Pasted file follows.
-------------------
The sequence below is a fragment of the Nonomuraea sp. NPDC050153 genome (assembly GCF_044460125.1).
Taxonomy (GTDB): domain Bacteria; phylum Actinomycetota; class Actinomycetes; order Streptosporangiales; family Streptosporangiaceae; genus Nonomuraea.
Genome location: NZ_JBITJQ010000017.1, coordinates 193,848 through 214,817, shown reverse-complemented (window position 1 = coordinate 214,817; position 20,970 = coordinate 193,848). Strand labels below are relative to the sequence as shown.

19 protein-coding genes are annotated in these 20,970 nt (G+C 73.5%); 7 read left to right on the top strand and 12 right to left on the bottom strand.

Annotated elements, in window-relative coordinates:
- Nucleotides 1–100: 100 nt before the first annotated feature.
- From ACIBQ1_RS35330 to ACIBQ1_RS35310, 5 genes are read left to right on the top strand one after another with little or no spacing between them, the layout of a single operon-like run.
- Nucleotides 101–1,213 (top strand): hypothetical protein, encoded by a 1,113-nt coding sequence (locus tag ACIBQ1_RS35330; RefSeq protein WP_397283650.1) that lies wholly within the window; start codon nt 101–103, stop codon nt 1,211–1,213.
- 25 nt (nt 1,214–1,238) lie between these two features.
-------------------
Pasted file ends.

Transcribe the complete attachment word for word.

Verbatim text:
The sequence below is a fragment of the Nonomuraea sp. NPDC050153 genome (assembly GCF_044460125.1).
Taxonomy (GTDB): domain Bacteria; phylum Actinomycetota; class Actinomycetes; order Streptosporangiales; family Streptosporangiaceae; genus Nonomuraea.
Genome location: NZ_JBITJQ010000017.1, coordinates 193,848 through 214,817, shown reverse-complemented (window position 1 = coordinate 214,817; position 20,970 = coordinate 193,848). Strand labels below are relative to the sequence as shown.

19 protein-coding genes are annotated in these 20,970 nt (G+C 73.5%); 7 read left to right on the top strand and 12 right to left on the bottom strand.

Annotated elements, in window-relative coordinates:
- Nucleotides 1–100: 100 nt before the first annotated feature.
- From ACIBQ1_RS35330 to ACIBQ1_RS35310, 5 genes are read left to right on the top strand one after another with little or no spacing between them, the layout of a single operon-like run.
- Nucleotides 101–1,213 (top strand): hypothetical protein, encoded by a 1,113-nt coding sequence (locus tag ACIBQ1_RS35330; RefSeq protein WP_397283650.1) that lies wholly within the window; start codon nt 101–103, stop codon nt 1,211–1,213.
- 25 nt (nt 1,214–1,238) lie between these two features.